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Court Skeptical of Passenger Rights Law
Law Firm News | 2008/03/06 12:57
A federal appeals panel seemed impatient Wednesday with arguments supporting the first law in the nation requiring airlines to provide food, water, clean toilets and fresh air to passengers trapped in a plane delayed on the ground.

The three judges expressed skepticism that states should be allowed to impose such a law on an industry already subject to extensive federal oversight. It was likely, they implied through their questions, that federal authority would pre-empt state laws on the issue.

New York's law requires relief for people who have been trapped in a plane on the ground for at least three hours. It was passed after passengers at Kennedy International Airport were stranded on planes for more than 10 hours with no food and overflowing toilets.

The court did not immediately rule on the constitutionality of New York's Airline Passenger Bill of Rights.

The judges said they were sympathetic to the needs of passengers on planes, but they seemed to agree that only the federal government can regulate airline services.

Judge Brian M. Cogan said New York's law might lead to multiple solutions by states nationwide that would subject airlines to all kinds of requirements.

Judge Debra Ann Livingston agreed.

"There is a patchwork problem in that every state should be concerned about this and probably would write different regulations," she said.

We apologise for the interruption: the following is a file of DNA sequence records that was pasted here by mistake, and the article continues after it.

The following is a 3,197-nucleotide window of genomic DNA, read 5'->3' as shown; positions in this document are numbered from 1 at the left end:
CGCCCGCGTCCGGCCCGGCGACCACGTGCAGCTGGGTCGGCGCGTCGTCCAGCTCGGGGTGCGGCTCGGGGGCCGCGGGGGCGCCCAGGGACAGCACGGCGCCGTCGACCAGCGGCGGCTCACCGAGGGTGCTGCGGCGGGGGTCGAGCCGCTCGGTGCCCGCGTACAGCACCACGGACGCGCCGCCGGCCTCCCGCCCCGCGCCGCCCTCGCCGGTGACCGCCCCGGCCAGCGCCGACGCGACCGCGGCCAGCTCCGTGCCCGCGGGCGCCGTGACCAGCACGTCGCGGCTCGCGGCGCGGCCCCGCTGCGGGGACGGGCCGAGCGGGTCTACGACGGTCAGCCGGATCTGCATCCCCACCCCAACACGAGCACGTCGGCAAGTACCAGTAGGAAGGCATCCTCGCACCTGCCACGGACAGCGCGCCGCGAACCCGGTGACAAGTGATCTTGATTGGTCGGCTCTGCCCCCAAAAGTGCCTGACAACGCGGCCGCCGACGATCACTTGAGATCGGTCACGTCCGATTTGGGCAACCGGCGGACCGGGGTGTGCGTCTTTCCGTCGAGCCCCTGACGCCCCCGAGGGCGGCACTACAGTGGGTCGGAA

Even though the judges had not yet ruled, Judge Richard C. Wesley defended their apparent stance.

"This is a pre-emption issue. Judges aren't heartless people in black robes. Three judges must decide whether New York stepped over the pre-emption line," Wesley said.

The law was challenged before the appeals court by the Air Transport Association of America, the industry trade group representing leading U.S. airlines.

Seth Waxman, a lawyer for the trade group, told the judges that a dozen other states were considering laws similar to New York's law. He said Congress was considering its own legislation.

"If regulation is required in this area, it must be national to avoid what otherwise is a patchwork solution," Waxman said.

Barbara Underwood, arguing in defense of the law, said it required minimal standards and protected the public.

She said planes in line for takeoff might, after three hours, be forced to return to the gate to pick up more food and water and empty its restrooms or need to summon a delivery service to perform those chores.

A recent federal report showed that about 24 percent of flights nationally arrived late in the first 10 months of last year, which was the industry's second-worst performance record since comparable data began being collected in 1995.

Kennedy airport had the third-worst on-time arrival record of any major U.S. airport through October, behind the New York area's other two major airports, LaGuardia and Newark, according to the report.

Wesley called it a health and safety issue.

"What it really is about is human dignity," Underwood said.

Queens Assemblyman Michael Gianaris, a Democrat, the prime sponsor of New York's Airline Passenger Bill of Rights, said after the arguments that he was not discouraged by the questions posed by the judges. He said he would welcome a national law protecting airline customers.

"I'm hopeful the judges will preserve the law," he said.



Judge at Rezko Trial Keeps Jurors Secret
Law Firm News | 2008/03/05 22:16
The judge in the corruption trial of a prolific fundraiser for Illinois Sen. Barack Obama and Gov. Rod Blagojevich (blah-GOY'-uh-vich) says she's keeping the identities of jurors secret.

Twelve jurors and six alternates are to hear opening statements Thursday in Antoin "Tony" Rezko's trial.